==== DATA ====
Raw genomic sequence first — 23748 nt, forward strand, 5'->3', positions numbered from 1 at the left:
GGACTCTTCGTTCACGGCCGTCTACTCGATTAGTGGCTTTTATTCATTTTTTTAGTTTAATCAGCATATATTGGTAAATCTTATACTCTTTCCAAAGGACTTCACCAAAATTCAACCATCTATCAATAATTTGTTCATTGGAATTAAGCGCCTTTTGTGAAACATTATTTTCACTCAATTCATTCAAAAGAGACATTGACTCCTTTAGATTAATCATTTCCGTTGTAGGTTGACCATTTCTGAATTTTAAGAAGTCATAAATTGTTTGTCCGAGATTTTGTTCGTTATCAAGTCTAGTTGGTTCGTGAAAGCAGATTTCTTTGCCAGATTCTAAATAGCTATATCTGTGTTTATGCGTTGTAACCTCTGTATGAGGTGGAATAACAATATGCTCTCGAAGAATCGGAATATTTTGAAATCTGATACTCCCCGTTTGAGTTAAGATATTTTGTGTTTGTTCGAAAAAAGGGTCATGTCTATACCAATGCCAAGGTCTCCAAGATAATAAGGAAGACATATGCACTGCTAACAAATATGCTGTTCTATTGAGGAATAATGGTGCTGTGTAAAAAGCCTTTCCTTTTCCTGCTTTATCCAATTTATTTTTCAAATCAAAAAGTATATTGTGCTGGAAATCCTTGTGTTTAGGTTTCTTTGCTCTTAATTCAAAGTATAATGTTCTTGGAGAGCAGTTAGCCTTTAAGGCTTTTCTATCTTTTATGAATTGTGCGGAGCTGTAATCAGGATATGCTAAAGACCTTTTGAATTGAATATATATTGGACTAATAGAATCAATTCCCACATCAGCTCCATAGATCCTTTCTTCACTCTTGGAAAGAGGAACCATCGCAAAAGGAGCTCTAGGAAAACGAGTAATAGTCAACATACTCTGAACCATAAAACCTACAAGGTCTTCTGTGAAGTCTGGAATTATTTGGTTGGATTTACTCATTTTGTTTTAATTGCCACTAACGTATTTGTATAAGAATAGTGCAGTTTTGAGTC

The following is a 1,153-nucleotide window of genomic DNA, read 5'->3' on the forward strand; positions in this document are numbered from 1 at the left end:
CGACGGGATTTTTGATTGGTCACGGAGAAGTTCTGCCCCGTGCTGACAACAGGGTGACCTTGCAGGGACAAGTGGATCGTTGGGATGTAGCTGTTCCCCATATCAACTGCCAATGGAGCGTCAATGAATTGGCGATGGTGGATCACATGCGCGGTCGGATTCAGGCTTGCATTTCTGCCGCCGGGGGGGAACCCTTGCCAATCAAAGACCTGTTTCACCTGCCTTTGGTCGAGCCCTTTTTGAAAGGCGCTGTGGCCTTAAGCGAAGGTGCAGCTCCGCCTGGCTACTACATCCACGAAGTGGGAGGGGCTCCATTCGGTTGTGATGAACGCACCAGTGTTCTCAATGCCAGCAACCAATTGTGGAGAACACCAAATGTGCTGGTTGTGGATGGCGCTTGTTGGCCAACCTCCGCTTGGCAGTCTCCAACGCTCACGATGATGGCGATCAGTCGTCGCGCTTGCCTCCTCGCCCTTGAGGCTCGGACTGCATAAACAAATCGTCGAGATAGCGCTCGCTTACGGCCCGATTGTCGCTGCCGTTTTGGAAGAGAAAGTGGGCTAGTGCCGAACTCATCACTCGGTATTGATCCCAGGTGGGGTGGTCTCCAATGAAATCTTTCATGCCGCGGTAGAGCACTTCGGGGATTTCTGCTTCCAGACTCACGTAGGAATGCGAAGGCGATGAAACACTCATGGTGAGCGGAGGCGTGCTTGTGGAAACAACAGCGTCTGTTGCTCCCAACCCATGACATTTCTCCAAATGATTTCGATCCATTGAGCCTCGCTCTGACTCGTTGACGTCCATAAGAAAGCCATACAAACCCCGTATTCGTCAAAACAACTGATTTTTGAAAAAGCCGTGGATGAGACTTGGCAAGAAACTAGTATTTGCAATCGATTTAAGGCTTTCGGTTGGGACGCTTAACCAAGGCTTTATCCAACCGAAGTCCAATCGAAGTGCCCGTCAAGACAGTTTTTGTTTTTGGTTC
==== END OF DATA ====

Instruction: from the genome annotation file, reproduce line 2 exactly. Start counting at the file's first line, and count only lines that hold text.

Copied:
GGACTCTTCGTTCACGGCCGTCTACTCGATTAGTGGCTTTTATTCATTTTTTTAGTTTAATCAGCATATATTGGTAAATCTTATACTCTTTCCAAAGGACTTCACCAAAATTCAACCATCTATCAATAATTTGTTCATTGGAATTAAGCGCCTTTTGTGAAACATTATTTTCACTCAATTCATTCAAAAGAGACATTGACTCCTTTAGATTAATCATTTCCGTTGTAGGTTGACCATTTCTGAATTTTAAGAAGTCATAAATTGTTTGTCCGAGATTTTGTTCGTTATCAAGTCTAGTTGGTTCGTGAAAGCAGATTTCTTTGCCAGATTCTAAATAGCTATATCTGTGTTTATGCGTTGTAACCTCTGTATGAGGTGGAATAACAATATGCTCTCGAAGAATCGGAATATTTTGAAATCTGATACTCCCCGTTTGAGTTAAGATATTTTGTGTTTGTTCGAAAAAAGGGTCATGTCTATACCAATGCCAAGGTCTCCAAGATAATAAGGAAGACATATGCACTGCTAACAAATATGCTGTTCTATTGAGGAATAATGGTGCTGTGTAAAAAGCCTTTCCTTTTCCTGCTTTATCCAATTTATTTTTCAAATCAAAAAGTATATTGTGCTGGAAATCCTTGTGTTTAGGTTTCTTTGCTCTTAATTCAAAGTATAATGTTCTTGGAGAGCAGTTAGCCTTTAAGGCTTTTCTATCTTTTATGAATTGTGCGGAGCTGTAATCAGGATATGCTAAAGACCTTTTGAATTGAATATATATTGGACTAATAGAATCAATTCCCACATCAGCTCCATAGATCCTTTCTTCACTCTTGGAAAGAGGAACCATCGCAAAAGGAGCTCTAGGAAAACGAGTAATAGTCAACATACTCTGAACCATAAAACCTACAAGGTCTTCTGTGAAGTCTGGAATTATTTGGTTGGATTTACTCATTTTGTTTTAATTGCCACTAACGTATTTGTATAAGAATAGTGCAGTTTTGAGTC